Territory? What Territory?

It seems that the Anglican Bishop in Jerusalem, Bishop Suheil Dawani, is upset that his Global South counterparts are having a conference (GAFCON) in his town without having consulted with him.

From a purely tactical standpoint, I can’t blame the Africans for doing it this way.  They’re in an interesting position; their "primus inter pares" (Archbishop of Canterbury Rowan Williams) is personally unsympathetic to their stand, something the Africans’ American flock needs to figure out.  They need to be seen as preserving unity while distancing themselves from TEC and ACC.  They need to be seen as tough on homosexuals for the sake of their Islamic rivals and, to a lesser extent, the other Christian churches in their countries.  They need to preserve the integrity of Christian doctrine and life, and that includes sexual morality on all levels, to please God, which is most important.  And they need to do all of this in the fishbowl world that the Internet has created.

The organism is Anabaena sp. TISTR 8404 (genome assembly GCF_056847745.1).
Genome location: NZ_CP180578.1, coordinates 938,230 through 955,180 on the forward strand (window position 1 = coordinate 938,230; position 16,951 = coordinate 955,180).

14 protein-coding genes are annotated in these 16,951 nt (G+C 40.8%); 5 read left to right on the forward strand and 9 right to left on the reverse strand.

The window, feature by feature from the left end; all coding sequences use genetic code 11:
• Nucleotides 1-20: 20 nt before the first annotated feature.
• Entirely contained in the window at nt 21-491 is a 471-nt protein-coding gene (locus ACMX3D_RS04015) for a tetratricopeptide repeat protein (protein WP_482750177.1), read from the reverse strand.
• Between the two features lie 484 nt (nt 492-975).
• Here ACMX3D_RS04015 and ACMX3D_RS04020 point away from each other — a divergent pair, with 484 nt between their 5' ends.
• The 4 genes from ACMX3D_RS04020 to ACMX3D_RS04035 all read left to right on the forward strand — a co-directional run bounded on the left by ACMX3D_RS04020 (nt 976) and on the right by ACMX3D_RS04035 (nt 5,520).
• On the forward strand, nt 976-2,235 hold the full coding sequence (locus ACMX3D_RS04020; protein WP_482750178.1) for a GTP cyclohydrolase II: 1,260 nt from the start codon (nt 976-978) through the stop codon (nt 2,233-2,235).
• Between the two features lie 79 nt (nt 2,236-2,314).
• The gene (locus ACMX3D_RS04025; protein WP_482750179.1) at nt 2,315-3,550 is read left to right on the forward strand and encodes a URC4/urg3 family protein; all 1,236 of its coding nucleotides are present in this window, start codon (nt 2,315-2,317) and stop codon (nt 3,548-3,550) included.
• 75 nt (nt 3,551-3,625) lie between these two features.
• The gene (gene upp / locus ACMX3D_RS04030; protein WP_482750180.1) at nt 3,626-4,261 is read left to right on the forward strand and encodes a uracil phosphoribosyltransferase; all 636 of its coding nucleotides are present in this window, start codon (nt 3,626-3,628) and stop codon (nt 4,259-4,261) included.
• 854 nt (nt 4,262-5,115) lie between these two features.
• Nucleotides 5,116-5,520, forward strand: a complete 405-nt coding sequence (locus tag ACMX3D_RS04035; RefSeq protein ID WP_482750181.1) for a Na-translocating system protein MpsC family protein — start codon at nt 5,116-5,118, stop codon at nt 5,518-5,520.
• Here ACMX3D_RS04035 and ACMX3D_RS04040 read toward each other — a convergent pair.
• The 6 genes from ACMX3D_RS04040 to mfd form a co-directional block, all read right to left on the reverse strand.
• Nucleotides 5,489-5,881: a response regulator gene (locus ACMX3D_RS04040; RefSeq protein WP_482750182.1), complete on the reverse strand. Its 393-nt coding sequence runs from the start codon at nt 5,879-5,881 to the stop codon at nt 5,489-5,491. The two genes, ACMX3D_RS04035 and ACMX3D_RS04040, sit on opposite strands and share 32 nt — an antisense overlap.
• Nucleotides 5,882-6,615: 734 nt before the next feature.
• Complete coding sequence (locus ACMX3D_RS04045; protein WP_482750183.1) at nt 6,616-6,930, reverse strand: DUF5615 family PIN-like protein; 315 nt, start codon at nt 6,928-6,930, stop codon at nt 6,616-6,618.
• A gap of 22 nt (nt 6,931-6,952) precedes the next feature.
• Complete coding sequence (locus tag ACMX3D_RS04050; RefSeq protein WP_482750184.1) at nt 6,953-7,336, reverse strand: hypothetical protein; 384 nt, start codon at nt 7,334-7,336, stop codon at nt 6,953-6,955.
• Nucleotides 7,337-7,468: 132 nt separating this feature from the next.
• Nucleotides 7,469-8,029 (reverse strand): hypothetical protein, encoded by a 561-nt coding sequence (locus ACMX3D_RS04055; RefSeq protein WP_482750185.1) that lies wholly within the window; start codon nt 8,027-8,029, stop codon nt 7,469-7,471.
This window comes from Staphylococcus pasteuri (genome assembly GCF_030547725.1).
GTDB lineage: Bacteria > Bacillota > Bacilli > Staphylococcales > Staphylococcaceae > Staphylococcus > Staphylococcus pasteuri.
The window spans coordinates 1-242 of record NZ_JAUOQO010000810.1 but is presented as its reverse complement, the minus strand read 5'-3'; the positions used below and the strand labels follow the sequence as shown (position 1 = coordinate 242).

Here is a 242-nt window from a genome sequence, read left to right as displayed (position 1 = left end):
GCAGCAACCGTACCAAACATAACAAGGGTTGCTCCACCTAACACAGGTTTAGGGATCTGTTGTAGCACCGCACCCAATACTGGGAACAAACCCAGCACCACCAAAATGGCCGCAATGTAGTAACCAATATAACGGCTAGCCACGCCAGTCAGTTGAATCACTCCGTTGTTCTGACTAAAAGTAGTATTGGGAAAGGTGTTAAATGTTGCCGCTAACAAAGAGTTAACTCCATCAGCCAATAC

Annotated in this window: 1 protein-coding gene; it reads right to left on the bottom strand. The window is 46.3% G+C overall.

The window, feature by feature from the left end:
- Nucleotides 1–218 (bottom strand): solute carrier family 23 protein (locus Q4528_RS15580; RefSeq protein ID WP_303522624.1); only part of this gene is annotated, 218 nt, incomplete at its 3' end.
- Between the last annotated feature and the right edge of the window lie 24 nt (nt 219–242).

Given the disparate nature of the Anglican Communion on all of these issues and more, their penchant for secrecy and sudden announcements–and perhaps leaving out a party or two to start with–is entirely understandable.

One thing that would simplify the whole discussion is a re-examination of the whole issue of territory.  As a "catholic" church, Anglicans traditionally are big on the idea of "one territory, one bishop."  But since the Anglican communion is the result of a secession itself, that’s already blown.  Just take a look at all of the Catholic and Orthodox bishops resident in the areas where there are Anglican/Episcopal bishops.  The Orthodox make things even more fun by having one or more "national" churches in a single territory such as the U.S., where most Orthodox believers (excluding the refugees from Anglicanism and other places) are descended from believers from a wide variety of places (Greece, Russia, Serbia, the Middle East, etc.)

Rowan Williams unnecessarily complicated the issue by excluding the American bishops consecrated by the African and Southern Cone churches, which led to this "alternative" (I use this term reluctantly, since it’s one of the GLBT community’s favourites) conference to Lambeth.  If the Anglican Communion wants to stay together in any form, perhaps the first discussion that needs to take place is the issue of territory.  If the Orthodox can figure it out, why not the Anglicans?

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